Freedoms via Internet: The Loss of Net Neutrality

Freedoms via Internet: The Loss of Net Neutrality

Net neutrality was designed to keep the people able to access the internet in any way they wish - but now that's going to change.

This isn't going to be a whole explanation on why net neutrality is a good thing. Rather, I want to talk about the effects of what the next era of the Internet is going to be. Of course it won't all be at once, but slowly we will see changes from the way we browse the web to the way we communicate with each other. The issue relates to freedom of speech and expression, both of which certain people in high offices would sooner see abolished, judging by what they've said. The internet was built as a way to communicate and share ideas, knowledge, videos, pictures, and in more recent years, memes. But now, the future is uncertain due to the freedoms now granted to the companies who want more money out of the poorest citizens.

The FCC does have regulations passed between the 1990s and the 2000s pertaining to keeping the internet free and open to the people. However, during this time, companies were overcharging customers and even slowing down bandwidth depending on the browser and even the location. People sued, and usually won against the corporations. At the dawn of the 2010s, when the internet culture hit its renaissance, a movement sprung up for net neutrality – regulations that prevent internet service providers (ISPs) from blocking access to websites and data if customers did not pay extra charges. Barack Obama signed net neutrality into law in 2015, following the FCC and Congressional votes to approve it. Since then, no matter your provider, you see the same sites at the relatively (as with anything) same speed as someone with another company. Fast forward to the 2016 election, where Donald Trump actually said that he wants to “shut off” parts of the internet to the American people as part of his plan to stop ISIS – despite admitting that it would infringe on freedom of speech. This would not be a bad concept – limiting the purchase of domain names by known terrorist cells, but that is almost entirely impossible, considering the internet is not a land of law and order, much less is it designed to be country by country access.

Now, the current FCC chairman, a Republican working for Trump's administration has been outspoken against net neutrality, saying it's bad for the companies. Because they aren't charging people extra to go on Facebook, listen to music, search on Google, or even read this very article. Of course there are the other regulations and policies, but if net neutrality was voted out with a 3-2 majority (voting on party lines because no matter what you feel, the party – read Republican party – makes the real choices here). It should also be noted that without regulations like this, ISPs will be able to limit the websites people see, and much like suggested ads, it's based on demographics. Rich customers who pay for the premium services will be able to look for a good lawyer, read up on workman's rights, apply for certain jobs, etc. But poorer customers, who can't afford the extra, will get a very limited internet. Essentially, if you'll pardon the comparison, it's like EA's Battlefront II. You buy it, you bring it home, load up the game, and lo and behold, you can't play as Darth Vader unless you do one of two things: play for ten hours straight a day for a week or two, or just buy all the lootbox packs and spend over two thousand dollars on a video game. If you aren't able to pay, you don't get to have all the features.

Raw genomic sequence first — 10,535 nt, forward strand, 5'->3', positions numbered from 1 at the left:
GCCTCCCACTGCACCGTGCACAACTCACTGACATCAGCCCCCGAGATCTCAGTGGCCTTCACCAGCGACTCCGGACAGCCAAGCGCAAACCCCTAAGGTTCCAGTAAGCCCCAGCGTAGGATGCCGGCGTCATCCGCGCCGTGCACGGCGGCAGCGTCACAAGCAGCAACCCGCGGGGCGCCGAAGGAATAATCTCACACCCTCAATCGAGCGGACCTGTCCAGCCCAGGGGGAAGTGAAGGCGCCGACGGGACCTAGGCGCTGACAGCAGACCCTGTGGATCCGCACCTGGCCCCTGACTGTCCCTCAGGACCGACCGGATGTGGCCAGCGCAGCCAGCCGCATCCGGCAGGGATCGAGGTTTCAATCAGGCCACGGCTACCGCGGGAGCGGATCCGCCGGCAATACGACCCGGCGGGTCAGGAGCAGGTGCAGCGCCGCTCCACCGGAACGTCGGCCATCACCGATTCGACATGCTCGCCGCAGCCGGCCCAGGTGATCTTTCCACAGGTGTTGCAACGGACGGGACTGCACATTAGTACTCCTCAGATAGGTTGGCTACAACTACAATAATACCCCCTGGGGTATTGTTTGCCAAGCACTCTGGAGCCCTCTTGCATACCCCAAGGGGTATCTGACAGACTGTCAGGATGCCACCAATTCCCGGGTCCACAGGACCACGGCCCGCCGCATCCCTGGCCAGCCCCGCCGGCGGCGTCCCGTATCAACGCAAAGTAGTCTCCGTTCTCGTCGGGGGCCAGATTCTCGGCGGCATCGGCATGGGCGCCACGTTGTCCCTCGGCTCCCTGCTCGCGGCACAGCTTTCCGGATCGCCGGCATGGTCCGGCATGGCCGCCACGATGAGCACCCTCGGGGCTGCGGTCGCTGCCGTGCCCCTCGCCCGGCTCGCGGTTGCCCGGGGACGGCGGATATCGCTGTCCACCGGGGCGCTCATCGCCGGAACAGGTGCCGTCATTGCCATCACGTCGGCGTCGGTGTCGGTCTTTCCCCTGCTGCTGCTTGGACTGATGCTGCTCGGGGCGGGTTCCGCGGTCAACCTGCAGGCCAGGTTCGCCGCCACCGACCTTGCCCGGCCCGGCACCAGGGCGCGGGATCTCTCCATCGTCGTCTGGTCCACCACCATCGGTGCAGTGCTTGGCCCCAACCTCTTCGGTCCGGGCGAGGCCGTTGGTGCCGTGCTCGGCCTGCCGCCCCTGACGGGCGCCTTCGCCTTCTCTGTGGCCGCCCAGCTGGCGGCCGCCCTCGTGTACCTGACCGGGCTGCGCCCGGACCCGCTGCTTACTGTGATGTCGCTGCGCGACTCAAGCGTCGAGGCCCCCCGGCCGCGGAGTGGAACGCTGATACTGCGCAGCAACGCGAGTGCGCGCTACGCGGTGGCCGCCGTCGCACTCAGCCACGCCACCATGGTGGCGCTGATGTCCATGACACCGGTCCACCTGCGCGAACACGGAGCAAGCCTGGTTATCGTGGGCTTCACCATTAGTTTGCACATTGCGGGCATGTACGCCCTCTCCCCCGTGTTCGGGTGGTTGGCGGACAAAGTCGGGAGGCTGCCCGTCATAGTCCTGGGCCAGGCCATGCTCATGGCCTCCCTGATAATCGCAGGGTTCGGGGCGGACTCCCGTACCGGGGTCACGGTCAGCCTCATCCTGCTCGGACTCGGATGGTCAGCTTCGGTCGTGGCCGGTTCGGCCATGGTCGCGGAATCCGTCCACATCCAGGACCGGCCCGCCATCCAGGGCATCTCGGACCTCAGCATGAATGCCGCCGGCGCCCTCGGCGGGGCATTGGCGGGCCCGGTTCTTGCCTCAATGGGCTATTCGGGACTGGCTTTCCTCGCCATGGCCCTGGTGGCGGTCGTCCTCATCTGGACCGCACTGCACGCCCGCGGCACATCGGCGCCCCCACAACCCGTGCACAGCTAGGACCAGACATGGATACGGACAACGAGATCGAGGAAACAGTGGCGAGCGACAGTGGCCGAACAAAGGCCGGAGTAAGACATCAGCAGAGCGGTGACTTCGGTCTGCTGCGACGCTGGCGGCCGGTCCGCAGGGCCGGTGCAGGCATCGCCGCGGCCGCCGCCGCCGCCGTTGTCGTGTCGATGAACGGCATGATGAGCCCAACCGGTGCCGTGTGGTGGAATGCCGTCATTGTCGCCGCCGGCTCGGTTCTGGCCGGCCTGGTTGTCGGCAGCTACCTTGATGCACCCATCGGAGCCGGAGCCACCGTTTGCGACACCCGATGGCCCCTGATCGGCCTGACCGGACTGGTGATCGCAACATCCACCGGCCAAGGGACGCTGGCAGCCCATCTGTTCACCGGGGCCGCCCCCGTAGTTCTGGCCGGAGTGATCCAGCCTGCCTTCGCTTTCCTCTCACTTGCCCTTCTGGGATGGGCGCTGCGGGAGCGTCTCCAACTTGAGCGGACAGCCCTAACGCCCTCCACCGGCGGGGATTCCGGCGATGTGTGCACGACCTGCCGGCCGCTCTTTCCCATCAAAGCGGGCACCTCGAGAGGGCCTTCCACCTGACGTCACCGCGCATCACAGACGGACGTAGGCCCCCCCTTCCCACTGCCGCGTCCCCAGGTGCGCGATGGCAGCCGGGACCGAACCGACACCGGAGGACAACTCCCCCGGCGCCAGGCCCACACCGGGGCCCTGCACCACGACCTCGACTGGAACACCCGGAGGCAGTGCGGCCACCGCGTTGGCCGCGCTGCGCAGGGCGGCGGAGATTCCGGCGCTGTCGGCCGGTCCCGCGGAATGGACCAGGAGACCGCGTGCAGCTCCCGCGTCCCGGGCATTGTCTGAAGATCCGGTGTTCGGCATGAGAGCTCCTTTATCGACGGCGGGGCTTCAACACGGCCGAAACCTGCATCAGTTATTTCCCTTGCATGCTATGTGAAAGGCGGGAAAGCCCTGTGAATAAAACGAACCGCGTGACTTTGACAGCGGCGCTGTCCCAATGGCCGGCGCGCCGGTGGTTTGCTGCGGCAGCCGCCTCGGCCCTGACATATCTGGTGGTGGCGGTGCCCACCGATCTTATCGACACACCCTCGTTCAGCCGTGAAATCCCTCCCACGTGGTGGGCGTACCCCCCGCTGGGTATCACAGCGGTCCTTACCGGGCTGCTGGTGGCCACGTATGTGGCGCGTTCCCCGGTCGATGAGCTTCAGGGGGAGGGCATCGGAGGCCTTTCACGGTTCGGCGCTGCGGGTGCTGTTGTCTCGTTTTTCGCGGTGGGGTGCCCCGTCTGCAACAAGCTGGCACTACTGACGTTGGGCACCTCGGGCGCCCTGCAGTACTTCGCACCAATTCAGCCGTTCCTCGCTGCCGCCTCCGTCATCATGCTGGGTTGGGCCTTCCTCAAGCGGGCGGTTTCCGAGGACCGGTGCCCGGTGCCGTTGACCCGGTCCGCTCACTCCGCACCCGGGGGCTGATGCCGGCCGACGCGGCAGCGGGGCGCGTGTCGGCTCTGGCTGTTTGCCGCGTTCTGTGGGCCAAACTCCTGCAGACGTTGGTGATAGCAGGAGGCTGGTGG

But as with most things they do, the Republican party really knows how to convince their base otherwise. By saying the companies won't actually charge you, they'll keep their prices the same, or that sometimes we have to sacrifice freedom of expression in the name of security (“for a safe and secure society” to quote Emperor Palpatine), as well as really pushing the narrative via Fox News and other right wing sources, they can totally blind people to the reality that they are not seen as real human beings by the current administration. This is how the internet works in North Korea and China – heavily censored, and in the case of the former, only certain people have access. We won't see it all at once. Little by little, it'll load up slower, data won't go through as fast, and then eventually a message - “To access this site, please upgrade your service package.” The companies would decide what we see and when we see it, which as we can easily infer will be abused by CEOs being paid by government officials to silence resistance.

I won't go on for long about this. There is so much online and so much to read about that it is impossible to summarize in an article like this. The FCC voted it down, but Congress still has to vote. Several states are suing the FCC to reinstate net neutrality, among them Mississippi – because the Republicans screwed up so badly, even the deep south is suing them for it. Everybody should get access to the complete internet, regardless of provider, demographic, or package. It may well come to a point where to apply for a job, you have to pay your ISP more. So many things are connected to the internet, even fifty dollar smartphones. Should one have to decide whether or not they want to have an email so they can check for an important notice, or eat? Should the poor get poorer trying to go on Reddit or Google or Netflix, and the rich get richer by exploiting the poor? Seriously, the current administration doesn't care about the regular person, only the CEOs and boardmembers who lied, cheated, and stole their way to governing our daily lives. Call your senators, your representatives. Email, send a letter, anything. Tell them that these freedoms are guaranteed to all Americans, and that the corporations should not have any more right to block access than anyone else.